India benefited a great deal from its closeness with USSR in terms of development of its economy and military strength. Moscow became the biggest supplier of arms to India and in expanding its defence industrial base. Indo-Soviet intimacy remained unbroken till the collapse of Soviet Union. Even after India shifted into US lap, their relationship remained cordial. Defence, economic and nuclear deals are still being signed and 70% of Indian forces weaponry is Russian origin. What is however noteworthy is that when the Soviet empire was on deathbed and gasping for breath, India didn’t even wait for its demise. It hastened to abandon the sinking ship and climbed aboard the ship of USA. In order to develop intimate relations with the sole super power which it had been criticizing, India thought it necessary to build relations with Israel and European Union. Indo-US collaboration in various fields nurtured throughout the 1990s.
When India under extremist Hindu party BJP led by Atal Bihari Vajpayee carried two nuclear tests on 11 May 1998 and three more on 13 May, it created a stir in the world. A visible change came in the attitudes of Indian leaders towards Pakistan and they started behaving arrogantly. Temporary economic sanctions were levied by USA and Japan on India to show to the world that USA was evenhanded in its dealings; however sanctions were removed in September 2001 since India was not a Muslim state and was a secular state. One doesn’t have to recount the anger of US leadership when Pakistan conducted similar tests.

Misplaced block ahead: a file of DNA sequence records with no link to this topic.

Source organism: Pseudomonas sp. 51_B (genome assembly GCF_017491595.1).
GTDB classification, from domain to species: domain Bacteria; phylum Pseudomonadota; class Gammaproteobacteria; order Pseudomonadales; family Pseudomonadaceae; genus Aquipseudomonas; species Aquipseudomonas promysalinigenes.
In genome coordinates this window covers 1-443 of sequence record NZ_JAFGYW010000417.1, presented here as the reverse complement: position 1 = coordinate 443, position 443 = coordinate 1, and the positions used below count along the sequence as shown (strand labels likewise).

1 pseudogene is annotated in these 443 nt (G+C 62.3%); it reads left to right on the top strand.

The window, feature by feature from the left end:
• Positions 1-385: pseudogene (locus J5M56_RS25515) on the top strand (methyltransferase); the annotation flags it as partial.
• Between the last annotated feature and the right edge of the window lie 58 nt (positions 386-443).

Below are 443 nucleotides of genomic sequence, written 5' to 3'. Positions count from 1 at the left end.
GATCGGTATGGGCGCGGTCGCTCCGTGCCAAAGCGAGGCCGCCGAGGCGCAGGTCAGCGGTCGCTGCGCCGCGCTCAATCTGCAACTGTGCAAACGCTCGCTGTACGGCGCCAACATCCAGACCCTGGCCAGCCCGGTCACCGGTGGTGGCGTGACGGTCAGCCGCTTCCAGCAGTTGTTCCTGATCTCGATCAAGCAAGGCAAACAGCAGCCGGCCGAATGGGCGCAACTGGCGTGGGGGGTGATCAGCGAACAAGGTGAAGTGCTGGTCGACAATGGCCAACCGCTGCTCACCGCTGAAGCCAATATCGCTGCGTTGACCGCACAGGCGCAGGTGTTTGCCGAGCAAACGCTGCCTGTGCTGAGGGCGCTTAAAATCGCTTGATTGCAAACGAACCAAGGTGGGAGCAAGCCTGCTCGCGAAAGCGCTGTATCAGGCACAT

India could not have risked carrying out five nuclear tests without tacit understanding of US President Bill Clinton. In fact, nuclear tests led to further warming of Indo-US ties. This was evident from visit of Clinton to India in March 2000 who laid the foundation of Indo-US strategic relationship. It was the first step to make India a regional power and pave its way towards attaining big power status.
9/11 came as God given opportunity for India to become a key country for USA in its dealings with this region. It managed to convince Washington that like USA India was also a victim of terrorism. Israel played its role in assigning a key role to India in future regional affairs particularly in Afghanistan. Afghan adventure lent strength to Indo-US-Israeli nexus. So-called champions of democracy and human rights who had earned the notoriety of worst abusers of human rights decided to sail in one boat and jointly execute the slaughter of Muslims under the guise of terrorism and to attain their common strategic and economic objectives.